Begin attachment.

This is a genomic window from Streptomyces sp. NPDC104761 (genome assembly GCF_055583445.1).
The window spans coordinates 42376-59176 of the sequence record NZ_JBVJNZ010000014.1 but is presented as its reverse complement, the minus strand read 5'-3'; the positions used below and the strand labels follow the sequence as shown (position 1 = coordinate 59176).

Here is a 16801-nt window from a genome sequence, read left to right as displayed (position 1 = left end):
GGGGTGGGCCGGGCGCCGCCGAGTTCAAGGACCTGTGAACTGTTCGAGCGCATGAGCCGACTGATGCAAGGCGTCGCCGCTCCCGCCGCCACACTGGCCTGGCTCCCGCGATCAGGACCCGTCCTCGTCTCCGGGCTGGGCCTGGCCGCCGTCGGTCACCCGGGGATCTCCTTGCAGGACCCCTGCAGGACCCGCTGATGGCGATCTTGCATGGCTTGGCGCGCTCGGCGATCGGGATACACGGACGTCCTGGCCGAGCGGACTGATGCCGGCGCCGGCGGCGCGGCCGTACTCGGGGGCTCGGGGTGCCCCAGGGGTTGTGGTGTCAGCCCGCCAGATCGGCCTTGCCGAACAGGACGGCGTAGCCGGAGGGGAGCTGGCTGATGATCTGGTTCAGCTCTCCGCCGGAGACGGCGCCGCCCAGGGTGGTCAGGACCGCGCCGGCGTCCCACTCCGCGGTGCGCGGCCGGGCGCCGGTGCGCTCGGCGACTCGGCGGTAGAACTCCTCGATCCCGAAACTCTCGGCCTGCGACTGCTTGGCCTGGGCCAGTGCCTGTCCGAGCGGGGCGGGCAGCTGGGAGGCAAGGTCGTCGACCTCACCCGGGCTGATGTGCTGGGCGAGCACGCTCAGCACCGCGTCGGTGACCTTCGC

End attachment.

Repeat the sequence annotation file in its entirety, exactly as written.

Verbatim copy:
This is a genomic window from Streptomyces sp. NPDC104761 (genome assembly GCF_055583445.1).
The window spans coordinates 42376-59176 of the sequence record NZ_JBVJNZ010000014.1 but is presented as its reverse complement, the minus strand read 5'-3'; the positions used below and the strand labels follow the sequence as shown (position 1 = coordinate 59176).

Here is a 16801-nt window from a genome sequence, read left to right as displayed (position 1 = left end):
GGGGTGGGCCGGGCGCCGCCGAGTTCAAGGACCTGTGAACTGTTCGAGCGCATGAGCCGACTGATGCAAGGCGTCGCCGCTCCCGCCGCCACACTGGCCTGGCTCCCGCGATCAGGACCCGTCCTCGTCTCCGGGCTGGGCCTGGCCGCCGTCGGTCACCCGGGGATCTCCTTGCAGGACCCCTGCAGGACCCGCTGATGGCGATCTTGCATGGCTTGGCGCGCTCGGCGATCGGGATACACGGACGTCCTGGCCGAGCGGACTGATGCCGGCGCCGGCGGCGCGGCCGTACTCGGGGGCTCGGGGTGCCCCAGGGGTTGTGGTGTCAGCCCGCCAGATCGGCCTTGCCGAACAGGACGGCGTAGCCGGAGGGGAGCTGGCTGATGATCTGGTTCAGCTCTCCGCCGGAGACGGCGCCGCCCAGGGTGGTCAGGACCGCGCCGGCGTCCCACTCCGCGGTGCGCGGCCGGGCGCCGGTGCGCTCGGCGACTCGGCGGTAGAACTCCTCGATCCCGAAACTCTCGGCCTGCGACTGCTTGGCCTGGGCCAGTGCCTGTCCGAGCGGGGCGGGCAGCTGGGAGGCAAGGTCGTCGACCTCACCCGGGCTGATGTGCTGGGCGAGCACGCTCAGCACCGCGTCGGTGACCTTCGC